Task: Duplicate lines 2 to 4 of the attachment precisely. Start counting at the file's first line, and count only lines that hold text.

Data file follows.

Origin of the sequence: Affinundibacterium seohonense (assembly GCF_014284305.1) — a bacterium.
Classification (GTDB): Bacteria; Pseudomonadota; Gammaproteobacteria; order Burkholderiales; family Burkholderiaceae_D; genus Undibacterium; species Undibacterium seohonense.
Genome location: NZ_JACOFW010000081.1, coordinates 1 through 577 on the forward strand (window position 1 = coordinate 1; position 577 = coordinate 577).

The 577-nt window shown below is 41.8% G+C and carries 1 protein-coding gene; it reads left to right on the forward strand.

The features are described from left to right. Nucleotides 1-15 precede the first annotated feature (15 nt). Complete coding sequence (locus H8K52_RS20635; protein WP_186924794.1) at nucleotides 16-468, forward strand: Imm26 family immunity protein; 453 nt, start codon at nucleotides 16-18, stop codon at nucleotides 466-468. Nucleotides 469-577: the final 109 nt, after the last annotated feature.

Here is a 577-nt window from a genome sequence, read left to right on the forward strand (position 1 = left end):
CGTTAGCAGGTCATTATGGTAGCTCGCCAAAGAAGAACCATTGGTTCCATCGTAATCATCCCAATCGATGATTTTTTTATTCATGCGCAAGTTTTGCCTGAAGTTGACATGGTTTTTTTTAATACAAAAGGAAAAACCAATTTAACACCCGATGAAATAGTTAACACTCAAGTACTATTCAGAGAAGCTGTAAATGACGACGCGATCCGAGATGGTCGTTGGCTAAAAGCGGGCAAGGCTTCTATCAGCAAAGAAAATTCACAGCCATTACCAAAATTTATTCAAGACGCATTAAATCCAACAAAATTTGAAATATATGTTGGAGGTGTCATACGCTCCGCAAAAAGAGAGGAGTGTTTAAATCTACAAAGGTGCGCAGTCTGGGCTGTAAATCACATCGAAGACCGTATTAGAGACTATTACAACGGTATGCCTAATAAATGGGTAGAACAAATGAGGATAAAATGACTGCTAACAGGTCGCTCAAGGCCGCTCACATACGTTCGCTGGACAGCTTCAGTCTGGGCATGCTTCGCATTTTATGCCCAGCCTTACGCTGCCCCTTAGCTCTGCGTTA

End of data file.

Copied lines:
Classification (GTDB): Bacteria; Pseudomonadota; Gammaproteobacteria; order Burkholderiales; family Burkholderiaceae_D; genus Undibacterium; species Undibacterium seohonense.
Genome location: NZ_JACOFW010000081.1, coordinates 1 through 577 on the forward strand (window position 1 = coordinate 1; position 577 = coordinate 577).

The 577-nt window shown below is 41.8% G+C and carries 1 protein-coding gene; it reads left to right on the forward strand.